I’d rather they hit the TSA hard.

  6. Angus99 says:

    I heard the bank thing is a smokescreen and it’s really Ticketmaster.

  7. jason in boston says:

    My guess is BofA but I want it to be Goldman Sachs so badly.

    • Bohemian says:

      How about both? That would be peachy. The data dump on BoA I really have no problem with because they are a private company and everyone knows they are guilty as sin of a ton of wrongdoing but nobody with the authority will do anything about it. If enough information about BoA hits the light of day the authorities would have to act.
      I would rather see Wikileaks do more of this than hassling the state department.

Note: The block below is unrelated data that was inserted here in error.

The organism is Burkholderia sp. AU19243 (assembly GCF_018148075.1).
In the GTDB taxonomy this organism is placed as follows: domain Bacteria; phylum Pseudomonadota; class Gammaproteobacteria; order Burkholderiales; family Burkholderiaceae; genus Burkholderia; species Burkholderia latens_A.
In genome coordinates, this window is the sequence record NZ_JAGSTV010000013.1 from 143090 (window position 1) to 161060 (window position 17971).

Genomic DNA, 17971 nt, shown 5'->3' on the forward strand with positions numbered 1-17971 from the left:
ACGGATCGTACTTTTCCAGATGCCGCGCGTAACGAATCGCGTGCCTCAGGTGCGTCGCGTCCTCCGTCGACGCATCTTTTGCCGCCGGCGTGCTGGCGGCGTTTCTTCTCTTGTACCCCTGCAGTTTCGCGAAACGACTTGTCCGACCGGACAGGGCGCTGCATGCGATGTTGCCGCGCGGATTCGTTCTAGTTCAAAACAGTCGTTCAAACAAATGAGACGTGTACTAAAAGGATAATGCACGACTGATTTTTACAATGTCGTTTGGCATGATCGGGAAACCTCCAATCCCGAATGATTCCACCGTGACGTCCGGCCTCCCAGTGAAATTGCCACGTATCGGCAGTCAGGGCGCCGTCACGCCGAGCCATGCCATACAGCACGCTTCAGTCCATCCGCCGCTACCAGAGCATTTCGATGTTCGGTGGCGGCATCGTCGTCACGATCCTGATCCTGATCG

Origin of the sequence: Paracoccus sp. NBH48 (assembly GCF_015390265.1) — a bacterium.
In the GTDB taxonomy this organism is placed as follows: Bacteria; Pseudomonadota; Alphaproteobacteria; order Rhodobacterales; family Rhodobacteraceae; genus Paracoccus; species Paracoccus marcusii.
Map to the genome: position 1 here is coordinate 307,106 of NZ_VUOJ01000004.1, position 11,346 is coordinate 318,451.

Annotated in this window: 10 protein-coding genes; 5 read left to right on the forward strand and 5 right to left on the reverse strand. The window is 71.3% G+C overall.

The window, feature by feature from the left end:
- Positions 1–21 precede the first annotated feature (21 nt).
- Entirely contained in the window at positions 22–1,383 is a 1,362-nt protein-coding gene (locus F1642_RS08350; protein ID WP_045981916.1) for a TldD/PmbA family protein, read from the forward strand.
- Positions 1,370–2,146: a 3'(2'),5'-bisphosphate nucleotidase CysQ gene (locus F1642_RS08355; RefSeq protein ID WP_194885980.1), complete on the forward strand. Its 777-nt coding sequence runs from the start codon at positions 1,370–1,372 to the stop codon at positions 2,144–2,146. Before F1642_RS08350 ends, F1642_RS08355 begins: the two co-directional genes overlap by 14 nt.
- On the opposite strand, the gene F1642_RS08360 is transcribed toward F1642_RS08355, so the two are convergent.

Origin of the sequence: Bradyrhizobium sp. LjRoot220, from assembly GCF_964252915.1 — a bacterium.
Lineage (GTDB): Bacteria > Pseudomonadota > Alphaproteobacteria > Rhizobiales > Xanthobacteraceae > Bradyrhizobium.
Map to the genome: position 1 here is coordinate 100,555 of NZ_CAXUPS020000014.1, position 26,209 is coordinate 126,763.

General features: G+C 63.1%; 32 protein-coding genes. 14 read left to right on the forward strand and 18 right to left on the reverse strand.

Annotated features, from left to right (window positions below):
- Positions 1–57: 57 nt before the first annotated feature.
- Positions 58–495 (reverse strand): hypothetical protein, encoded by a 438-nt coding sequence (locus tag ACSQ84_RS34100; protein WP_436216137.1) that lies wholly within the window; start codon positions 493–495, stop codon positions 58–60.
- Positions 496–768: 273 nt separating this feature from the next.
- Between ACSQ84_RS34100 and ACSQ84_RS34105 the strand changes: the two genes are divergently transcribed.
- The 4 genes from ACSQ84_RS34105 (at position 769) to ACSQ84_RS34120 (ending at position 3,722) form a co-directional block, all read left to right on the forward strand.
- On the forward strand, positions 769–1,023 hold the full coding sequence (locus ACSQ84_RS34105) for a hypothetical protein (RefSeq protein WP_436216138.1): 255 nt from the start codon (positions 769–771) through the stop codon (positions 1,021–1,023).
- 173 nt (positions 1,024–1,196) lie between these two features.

• mac-phisto says:

      i agree – that would definitely be the juiciest. i could see BoA being pretty interesting, though. i have my suspicions that merrill still has a lot of influence in that relationship.

  8. CrankyOwl says:

    Wonder what the statute of limitations is on banks doing bad stuff? I quit working for Bank of America 10 years ago so I’m probably safe ;-)

  9. JoeTheDragon says:

    They need to do a dump on comcast

    • pokinsmot says:

      Then there are people who have comcast and would try to read wikileaks…. With comcast’s trackrecord, I think you know what would happen. Their traffic priority would be ranked so low that it would just comcastically drop connections.

  10. zantafio says:

    I hope we will have finally some hard evidences that the Mafia is involved…